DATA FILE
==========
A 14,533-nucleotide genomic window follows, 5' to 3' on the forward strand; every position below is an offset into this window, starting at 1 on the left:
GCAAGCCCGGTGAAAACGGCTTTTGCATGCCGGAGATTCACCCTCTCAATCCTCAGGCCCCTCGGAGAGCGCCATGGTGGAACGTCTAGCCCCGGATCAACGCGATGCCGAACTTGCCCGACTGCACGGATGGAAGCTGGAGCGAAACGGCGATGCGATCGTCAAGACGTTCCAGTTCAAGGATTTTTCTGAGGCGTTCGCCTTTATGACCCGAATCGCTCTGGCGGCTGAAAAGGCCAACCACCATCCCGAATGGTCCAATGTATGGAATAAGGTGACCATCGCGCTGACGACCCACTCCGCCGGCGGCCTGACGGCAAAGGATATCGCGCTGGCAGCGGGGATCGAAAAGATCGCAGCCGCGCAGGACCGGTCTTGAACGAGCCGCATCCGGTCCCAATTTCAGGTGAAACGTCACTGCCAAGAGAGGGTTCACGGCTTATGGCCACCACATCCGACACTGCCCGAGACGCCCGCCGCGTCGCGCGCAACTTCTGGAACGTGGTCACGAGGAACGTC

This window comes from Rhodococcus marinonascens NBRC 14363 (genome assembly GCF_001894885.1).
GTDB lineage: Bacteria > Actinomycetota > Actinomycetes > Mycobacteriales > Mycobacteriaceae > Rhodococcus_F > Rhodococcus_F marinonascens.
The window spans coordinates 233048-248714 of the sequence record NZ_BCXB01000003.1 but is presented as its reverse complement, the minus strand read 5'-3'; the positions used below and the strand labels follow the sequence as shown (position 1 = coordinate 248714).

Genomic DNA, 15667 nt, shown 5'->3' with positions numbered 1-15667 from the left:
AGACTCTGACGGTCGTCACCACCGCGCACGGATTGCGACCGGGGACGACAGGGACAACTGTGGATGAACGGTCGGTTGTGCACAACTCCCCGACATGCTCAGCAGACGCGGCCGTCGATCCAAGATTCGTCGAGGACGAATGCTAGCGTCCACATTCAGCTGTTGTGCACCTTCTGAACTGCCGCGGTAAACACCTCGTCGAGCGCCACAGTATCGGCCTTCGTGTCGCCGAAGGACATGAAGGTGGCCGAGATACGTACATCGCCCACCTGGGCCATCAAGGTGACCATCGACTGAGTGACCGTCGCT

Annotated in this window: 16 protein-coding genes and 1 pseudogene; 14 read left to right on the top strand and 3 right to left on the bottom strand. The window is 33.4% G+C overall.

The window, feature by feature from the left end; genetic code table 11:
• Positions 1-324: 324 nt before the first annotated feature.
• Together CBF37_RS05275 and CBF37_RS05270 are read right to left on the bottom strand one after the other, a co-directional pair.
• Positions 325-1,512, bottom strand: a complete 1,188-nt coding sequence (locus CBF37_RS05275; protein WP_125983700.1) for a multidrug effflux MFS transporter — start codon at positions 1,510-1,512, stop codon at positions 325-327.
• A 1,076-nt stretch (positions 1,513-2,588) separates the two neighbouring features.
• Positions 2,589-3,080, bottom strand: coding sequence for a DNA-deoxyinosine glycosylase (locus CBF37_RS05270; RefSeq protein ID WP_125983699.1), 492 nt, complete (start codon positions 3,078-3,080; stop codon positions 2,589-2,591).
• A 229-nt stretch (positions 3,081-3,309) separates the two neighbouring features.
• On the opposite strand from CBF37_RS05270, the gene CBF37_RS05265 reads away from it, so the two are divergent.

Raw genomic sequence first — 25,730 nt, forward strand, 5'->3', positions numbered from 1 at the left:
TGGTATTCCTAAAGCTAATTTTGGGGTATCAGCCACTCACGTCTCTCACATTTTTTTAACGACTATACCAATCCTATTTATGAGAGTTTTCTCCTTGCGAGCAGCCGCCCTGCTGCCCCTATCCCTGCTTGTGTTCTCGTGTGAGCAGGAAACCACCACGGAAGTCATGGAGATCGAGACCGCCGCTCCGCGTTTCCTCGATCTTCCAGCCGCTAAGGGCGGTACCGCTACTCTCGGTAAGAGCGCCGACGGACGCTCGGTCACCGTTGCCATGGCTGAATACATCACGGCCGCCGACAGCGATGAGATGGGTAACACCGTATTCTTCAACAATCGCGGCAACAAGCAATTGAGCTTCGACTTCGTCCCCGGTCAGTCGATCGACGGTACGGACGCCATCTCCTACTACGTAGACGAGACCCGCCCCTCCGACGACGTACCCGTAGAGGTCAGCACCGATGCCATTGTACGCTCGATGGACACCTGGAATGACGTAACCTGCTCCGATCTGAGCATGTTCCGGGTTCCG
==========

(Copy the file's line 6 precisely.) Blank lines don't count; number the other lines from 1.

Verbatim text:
Genomic DNA, 15667 nt, shown 5'->3' with positions numbered 1-15667 from the left: